It’s no secret that we’re an aging society. According to the U.S. Census Bureau’s 2017 National Population Projections, by 2030, all baby boomers will be older than age 65. That means one in every five residents will be retirement age, and that translates into millions more people relying more on health care services. AARP research reveals that 90 percent of those over 55 plan to stay in their homes after retirement, known as “aging in place.”
And an increasing number of them prefer to receive their health care in the home. A 2015 study conducted by Merrill Lynch and Age Wave showed that roughly 85 percent of retirees prefer to receive extended care within their home.
With statistics like these, it’s easy to see why the home care industry is exploding. In fact, it’s one of the fastest growing industries in the nation, with new agencies starting up almost every day.
Home care has also become big business.
According to the Centers for Medicare & Medicaid Services, the U.S. spends more than $40 billion every year on home health care. The Bureau of Labor Statistics projects the industry will employ 2.02 million people by 2024, including home health aides, personal care aides, physician assistants, registered nurses, nurse practitioners, therapists, and managers. And the end of 2017 saw the merger of pharmacy giant CVS with insurance giant Aetna, and soon after, Humana’s acquisition of a 40 percent stake in Kindred at Home. Other big mergers are in the works for 2018 and beyond.
Greater demand = greater challenges.
This explosive growth is good news for the home care industry overall. But the industry is also facing some daunting challenges, including innovative technologies, changing documentation regulations, and the federal government’s continuing efforts to cut Medicare, Medicaid, and home health Medicare reimbursements.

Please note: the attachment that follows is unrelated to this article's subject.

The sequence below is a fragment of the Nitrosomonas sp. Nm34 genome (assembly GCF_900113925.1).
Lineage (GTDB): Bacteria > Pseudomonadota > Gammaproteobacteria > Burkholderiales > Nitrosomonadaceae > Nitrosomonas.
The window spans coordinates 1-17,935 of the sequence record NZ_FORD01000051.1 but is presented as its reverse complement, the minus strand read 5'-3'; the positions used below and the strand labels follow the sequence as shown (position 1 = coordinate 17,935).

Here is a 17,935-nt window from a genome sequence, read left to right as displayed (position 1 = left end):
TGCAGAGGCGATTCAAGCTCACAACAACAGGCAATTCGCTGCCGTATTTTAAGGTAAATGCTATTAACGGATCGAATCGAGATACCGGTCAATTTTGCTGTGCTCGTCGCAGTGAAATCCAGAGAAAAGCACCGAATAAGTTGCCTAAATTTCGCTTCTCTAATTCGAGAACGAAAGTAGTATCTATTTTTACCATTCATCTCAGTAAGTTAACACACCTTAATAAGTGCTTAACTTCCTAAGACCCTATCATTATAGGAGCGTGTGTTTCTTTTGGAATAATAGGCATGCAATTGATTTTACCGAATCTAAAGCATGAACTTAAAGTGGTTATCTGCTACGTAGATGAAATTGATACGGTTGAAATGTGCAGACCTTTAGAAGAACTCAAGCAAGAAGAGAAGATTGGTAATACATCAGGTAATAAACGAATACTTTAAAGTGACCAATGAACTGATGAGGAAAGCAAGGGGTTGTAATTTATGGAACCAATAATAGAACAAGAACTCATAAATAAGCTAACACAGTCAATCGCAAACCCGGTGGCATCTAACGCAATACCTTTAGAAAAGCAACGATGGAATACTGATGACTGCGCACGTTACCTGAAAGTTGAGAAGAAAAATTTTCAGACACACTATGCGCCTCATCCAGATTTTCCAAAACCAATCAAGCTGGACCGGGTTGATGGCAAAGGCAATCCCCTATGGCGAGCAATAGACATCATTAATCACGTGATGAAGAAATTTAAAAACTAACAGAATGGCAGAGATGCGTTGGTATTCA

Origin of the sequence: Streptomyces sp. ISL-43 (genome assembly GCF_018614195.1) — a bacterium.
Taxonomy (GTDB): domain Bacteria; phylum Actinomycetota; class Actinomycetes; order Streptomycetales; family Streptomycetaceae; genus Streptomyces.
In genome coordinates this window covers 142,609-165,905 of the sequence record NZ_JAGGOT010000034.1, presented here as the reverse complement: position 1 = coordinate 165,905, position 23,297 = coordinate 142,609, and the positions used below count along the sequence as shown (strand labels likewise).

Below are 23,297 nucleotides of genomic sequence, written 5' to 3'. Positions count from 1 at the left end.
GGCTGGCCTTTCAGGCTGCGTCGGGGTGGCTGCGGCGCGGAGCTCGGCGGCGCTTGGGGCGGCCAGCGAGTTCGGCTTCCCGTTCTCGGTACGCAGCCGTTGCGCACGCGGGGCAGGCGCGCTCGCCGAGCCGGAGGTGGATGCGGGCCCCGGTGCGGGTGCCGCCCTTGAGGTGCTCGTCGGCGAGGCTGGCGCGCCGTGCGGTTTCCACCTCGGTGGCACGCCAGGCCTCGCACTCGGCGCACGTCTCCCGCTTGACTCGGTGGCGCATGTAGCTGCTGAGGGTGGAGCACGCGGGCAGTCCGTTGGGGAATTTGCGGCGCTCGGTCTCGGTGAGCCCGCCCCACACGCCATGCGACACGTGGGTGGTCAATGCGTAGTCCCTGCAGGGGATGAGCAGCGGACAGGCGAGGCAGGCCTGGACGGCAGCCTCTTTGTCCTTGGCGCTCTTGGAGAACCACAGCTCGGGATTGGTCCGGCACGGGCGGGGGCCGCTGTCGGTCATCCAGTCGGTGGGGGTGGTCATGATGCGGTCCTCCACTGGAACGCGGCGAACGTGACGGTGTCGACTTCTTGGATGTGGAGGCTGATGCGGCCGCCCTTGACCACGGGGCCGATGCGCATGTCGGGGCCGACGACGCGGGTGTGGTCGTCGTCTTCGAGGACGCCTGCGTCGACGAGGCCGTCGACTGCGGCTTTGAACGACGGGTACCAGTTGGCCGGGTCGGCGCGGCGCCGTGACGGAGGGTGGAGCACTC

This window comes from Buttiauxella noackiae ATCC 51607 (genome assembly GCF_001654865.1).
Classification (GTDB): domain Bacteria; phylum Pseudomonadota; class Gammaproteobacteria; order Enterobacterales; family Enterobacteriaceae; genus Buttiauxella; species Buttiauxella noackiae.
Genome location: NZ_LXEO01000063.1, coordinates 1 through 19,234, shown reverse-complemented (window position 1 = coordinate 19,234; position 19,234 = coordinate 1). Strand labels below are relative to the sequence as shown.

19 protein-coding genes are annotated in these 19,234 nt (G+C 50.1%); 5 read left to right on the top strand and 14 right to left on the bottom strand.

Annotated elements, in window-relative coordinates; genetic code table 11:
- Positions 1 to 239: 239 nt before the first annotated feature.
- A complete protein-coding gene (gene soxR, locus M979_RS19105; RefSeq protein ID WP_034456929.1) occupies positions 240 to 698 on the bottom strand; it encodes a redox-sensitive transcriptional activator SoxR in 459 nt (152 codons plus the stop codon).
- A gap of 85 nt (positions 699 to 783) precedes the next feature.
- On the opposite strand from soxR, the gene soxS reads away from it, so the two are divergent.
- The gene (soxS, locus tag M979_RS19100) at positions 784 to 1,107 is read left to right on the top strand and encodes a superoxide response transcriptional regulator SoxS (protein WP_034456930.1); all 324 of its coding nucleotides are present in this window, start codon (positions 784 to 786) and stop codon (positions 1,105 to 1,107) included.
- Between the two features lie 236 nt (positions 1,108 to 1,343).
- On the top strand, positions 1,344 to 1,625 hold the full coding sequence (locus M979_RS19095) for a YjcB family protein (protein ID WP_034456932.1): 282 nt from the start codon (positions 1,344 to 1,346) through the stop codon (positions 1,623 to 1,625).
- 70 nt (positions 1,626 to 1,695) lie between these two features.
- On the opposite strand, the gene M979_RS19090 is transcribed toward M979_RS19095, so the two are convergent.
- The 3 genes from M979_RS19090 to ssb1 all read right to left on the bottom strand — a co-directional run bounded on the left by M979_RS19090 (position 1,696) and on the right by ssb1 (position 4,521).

But one challenge could dwarf them all: the staffing crisis.
With the rapid growth and increase in demand for home health care services, agencies are having an increasingly hard time finding and retaining qualified staff. Even though the home care workforce is estimated at 1.3 million workers and growing, the demand is still greater than the supply – and according to industry estimates, that’s likely to be the case for years to come.
This could be the industry’s biggest hurdle to growth.
As the home care industry continues to grow, agencies will continue to compete for staff, and the growing shortages of practitioners could pose a threat to the very viability of the industry. Loss of revenue, lapses in quality of care, staff burnout, and decline in patient confidence could all be part of the fallout.
Notoriously low pay for many home health workers is also a challenge that needs to be met, with many home care workers living at or below the poverty line. And the cost to replace staff is high. It’s estimated that the cost to replace a nurse making $75,000 a year is $41,000, including direct costs and lost productivity.
All trends point to a common reality: home care will become even more challenging and the expectations placed on the industry will continue to become more demanding. Overcoming staffing challenges will require smarter staff planning and smarter decisions about containing recruitment costs, increasing retention levels, operating more efficiently, and expanding into new service lines such as palliative care and telehealth.
Your agency is facing more challenges than ever before. That means now more than ever, a smart risk management strategy is crucial to your survival. And, a smart employee benefits plan, liability and workers’ compensation insurance will be crucial to attracting and retaining a talented team. When you’re ready to talk about robust solutions to these challenges, talk to the home care coverage professionals at Heffernan Insurance Brokers.